I’ve only grown them in warmer climates and they’ve always survived winter. In case you don’t know, you can find your USDA plant hardiness zone here.
You could try bringing yours indoors for the colder months and see if it overwinters.
Dividing one is the fastest way. I’ve done a post on Dividing and Planting A Foxtail Fern which will give you the details.
Foxtail Fern Care Video Guide
This is a very old video! I’m in my backyard in Santa Barbara talking care:
If you like arty plants with a bohemian twist that you can practically ignore, then the Foxtail Fern or Myer Fern is for you. I now wish that I’d planted a row of them along that portion of the fence in my backyard because that one did so well and I love the look.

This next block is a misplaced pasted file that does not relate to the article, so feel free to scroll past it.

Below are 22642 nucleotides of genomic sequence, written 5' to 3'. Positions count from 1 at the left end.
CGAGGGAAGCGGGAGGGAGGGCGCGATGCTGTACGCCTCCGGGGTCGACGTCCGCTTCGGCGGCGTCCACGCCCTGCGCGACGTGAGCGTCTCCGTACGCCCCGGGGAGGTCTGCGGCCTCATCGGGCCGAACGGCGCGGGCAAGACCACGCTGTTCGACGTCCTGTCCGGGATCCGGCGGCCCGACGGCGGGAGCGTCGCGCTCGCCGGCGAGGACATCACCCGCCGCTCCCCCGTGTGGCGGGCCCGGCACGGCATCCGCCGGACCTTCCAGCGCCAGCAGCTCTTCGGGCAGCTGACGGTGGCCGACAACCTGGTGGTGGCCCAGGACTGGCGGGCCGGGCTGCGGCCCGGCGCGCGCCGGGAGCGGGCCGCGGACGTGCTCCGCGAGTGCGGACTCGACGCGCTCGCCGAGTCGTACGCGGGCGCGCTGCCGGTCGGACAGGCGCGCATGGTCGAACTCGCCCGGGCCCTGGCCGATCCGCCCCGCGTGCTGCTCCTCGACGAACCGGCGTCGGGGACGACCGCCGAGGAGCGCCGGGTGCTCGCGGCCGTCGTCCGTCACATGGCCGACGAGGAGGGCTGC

I think it’s time to get another one for my new home here in Tucson. I have just the spot in mind!
Note: This was originally published on 1/27/2016. It was updated on 3/15/2023 with more information & new images.
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Nell, the founder of Joy Us garden, was born into a gardening family and grew up in Connecticut’s countryside. After living in Boston, New York, San Francisco, & Santa Barbara, she now calls the Arizona desert home. She studied horticulture & garden design, working in the field all her life. Nell is a gardener, designer, blogger, Youtube creator, & author. She’s been gardening for a very long time & wants to share what she’s learned with you.